August 21, 2007

Don't Feed the Bears...If You Can Find Them (Part 1)

Okay, enough of this text message posting. Though it's fun to post as it's happening. It leaves much to be desired in terms of details. Plus, you can't post once the phone is out of connection range (which is wonderfully quickly after you enter Yosemite National Park).

The Drive Up
On our way up to Yosemite from Los Angeles, we stopped for breakfast at a little diner/gas station. For a few minutes, I felt like I had journeyed back in time to the 1920s in a small town in the South. All these old guys in overalls were sitting around a few tables, drinking their coffee. When we walked in, they all pretty much stopped drinking and just watched us. They watched us pick out our high-calorie, low-nutrition muffins, icing-dripping cinnamon rolls, and taurine-loaded Red Bull-type drinks. They watched us look through the candy isle and then proceed to checkout. It was a bit creepy, but kind of fun. I really wish I had taken a picture of them, because they were picture perfect.

Day 1: Til the River Runs Dry
We got our wilderness permit and bear canisters from the information center and headed up to the Mono Meadows trailhead parking lot. After a start-of-the-hike picture, we got moving down the trail. We stopped in Mono Meadows and picked out some walking sticks from among the fallen branches, and continued on to the junction of the Buena Vista trail.

Chris spotted a creek with a bunch of cascading pools, so we set our packs down and relaxed with our feet in the water for a bit. I think this was our downfall. Since we'd been blessed to see water in such abundance early on, and the map showed a bunch of creeks every couple miles along the trail, we figured that would be the reality of the trail. So we didn't fill our water bottles. Mistake #1.

After walking for several miles through the black forest (due to fires), we started a mild ascent. Nothing too steep, but enough to get the heart pumping with a 35-40 lb pack on. So we started taking rest breaks more often and drinking more water to stay hydrated. At around 5 or 6 miles hiked, Stanley re-tweaked his ankle (injured before the trip) and we had to ease our pace.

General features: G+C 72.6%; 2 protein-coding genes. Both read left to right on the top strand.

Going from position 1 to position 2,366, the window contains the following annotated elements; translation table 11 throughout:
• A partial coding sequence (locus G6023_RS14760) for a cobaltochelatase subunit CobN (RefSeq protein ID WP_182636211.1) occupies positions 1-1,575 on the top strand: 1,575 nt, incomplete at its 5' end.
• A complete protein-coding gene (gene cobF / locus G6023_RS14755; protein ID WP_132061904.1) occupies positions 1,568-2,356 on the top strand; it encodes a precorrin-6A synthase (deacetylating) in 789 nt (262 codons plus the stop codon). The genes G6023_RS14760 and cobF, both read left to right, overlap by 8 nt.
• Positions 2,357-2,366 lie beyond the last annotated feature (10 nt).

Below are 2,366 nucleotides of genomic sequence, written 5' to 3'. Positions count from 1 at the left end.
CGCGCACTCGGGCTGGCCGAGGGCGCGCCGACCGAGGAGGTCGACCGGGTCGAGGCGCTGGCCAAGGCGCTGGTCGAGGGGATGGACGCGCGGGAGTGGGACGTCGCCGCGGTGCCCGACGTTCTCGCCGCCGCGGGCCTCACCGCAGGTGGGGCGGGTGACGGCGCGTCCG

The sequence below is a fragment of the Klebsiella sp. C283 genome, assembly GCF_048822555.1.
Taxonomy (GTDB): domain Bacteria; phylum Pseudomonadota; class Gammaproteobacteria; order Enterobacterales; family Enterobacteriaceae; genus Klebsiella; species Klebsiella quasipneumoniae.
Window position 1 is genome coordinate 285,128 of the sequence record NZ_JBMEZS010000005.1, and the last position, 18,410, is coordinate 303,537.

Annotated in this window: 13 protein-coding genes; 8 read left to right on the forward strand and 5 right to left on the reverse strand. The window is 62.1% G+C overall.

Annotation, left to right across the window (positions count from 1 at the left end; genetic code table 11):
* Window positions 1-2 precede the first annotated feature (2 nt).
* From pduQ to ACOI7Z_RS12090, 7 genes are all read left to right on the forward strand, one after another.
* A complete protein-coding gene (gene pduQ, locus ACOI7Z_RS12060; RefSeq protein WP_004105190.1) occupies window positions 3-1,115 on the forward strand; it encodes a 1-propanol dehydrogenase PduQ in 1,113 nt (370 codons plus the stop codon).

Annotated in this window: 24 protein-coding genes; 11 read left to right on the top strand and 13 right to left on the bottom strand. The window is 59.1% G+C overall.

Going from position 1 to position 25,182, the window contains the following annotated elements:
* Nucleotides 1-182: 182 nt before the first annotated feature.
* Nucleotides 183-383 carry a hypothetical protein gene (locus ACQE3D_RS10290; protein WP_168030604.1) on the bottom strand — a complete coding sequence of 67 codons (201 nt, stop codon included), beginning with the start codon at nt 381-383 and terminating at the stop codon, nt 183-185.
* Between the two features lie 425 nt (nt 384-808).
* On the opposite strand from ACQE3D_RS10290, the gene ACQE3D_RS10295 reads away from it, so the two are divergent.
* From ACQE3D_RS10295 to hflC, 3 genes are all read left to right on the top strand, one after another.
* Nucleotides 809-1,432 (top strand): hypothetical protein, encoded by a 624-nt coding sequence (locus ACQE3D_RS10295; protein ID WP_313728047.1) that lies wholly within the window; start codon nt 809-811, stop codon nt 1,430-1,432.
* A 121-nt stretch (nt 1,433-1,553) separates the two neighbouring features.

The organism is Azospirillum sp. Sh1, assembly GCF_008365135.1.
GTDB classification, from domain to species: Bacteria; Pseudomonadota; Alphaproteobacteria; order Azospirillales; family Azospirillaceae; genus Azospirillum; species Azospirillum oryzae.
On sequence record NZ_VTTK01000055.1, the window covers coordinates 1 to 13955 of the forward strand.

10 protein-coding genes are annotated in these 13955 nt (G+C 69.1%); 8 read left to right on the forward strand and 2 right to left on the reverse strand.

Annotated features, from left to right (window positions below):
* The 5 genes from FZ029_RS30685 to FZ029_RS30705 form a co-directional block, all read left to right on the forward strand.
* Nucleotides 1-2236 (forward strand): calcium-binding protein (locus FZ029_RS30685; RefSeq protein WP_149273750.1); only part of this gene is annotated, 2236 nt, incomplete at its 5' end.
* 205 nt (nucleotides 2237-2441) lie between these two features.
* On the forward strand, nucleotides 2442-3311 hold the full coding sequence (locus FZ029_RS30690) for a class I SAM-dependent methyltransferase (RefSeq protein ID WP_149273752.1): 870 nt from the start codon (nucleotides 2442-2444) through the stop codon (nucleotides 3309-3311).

When we reached the top of that ridge, Chris used his orienteering skills to figure out where we were on the map. But we got fooled by some small building on another hill and thought it was the ski lodge on our map. That was a big mistake. It made us think we were making great time, even with Stanley's ankle, and that we only had a couple more miles to go til Buena Vista Lake. Mistake #2.

After going down the ridge and coming up another, we were out of water. We'd been hoping one of the creeks along the trail would have water and we could filter it and fill our water bottles and Camelbaks, but they were all as dry as Little Neddy Nederlander's canteen on Three Amigos. We maybe had another 40 mins of daylight, and we knew we needed to get to water before we could rest, so we pressed on. Chris went on ahead and I stayed back walking with Stanley.

About two and a half hours later, and after a verbal prayer and many silent prayers as well as a monstrous final ridge ascent, Stanley and I decided we should set up camp at the next junction we had come to. We did this because we didn't know for sure which way Chris had gone and we wanted to make it easier for him to find us. As we were setting up the tent, we saw a little coming towards us around the bend. We called out and were elated and relieved to hear Chris reply. The lake was about 1/2 mile down that trail and he had broght back plenty of water. Stanley and I downed probably a full liter each as soon as Chris got to us. We finished putting together our campsite, made some freeze-dried dinner from REI (which was actually quite good--they've made amazing progress since my Boy Scouting days), stuffed our food into the bear canisters and placed them a decent distance from our camp, and hit the sack. We were absolutely drained and it felt so good to just lay down and sleep.

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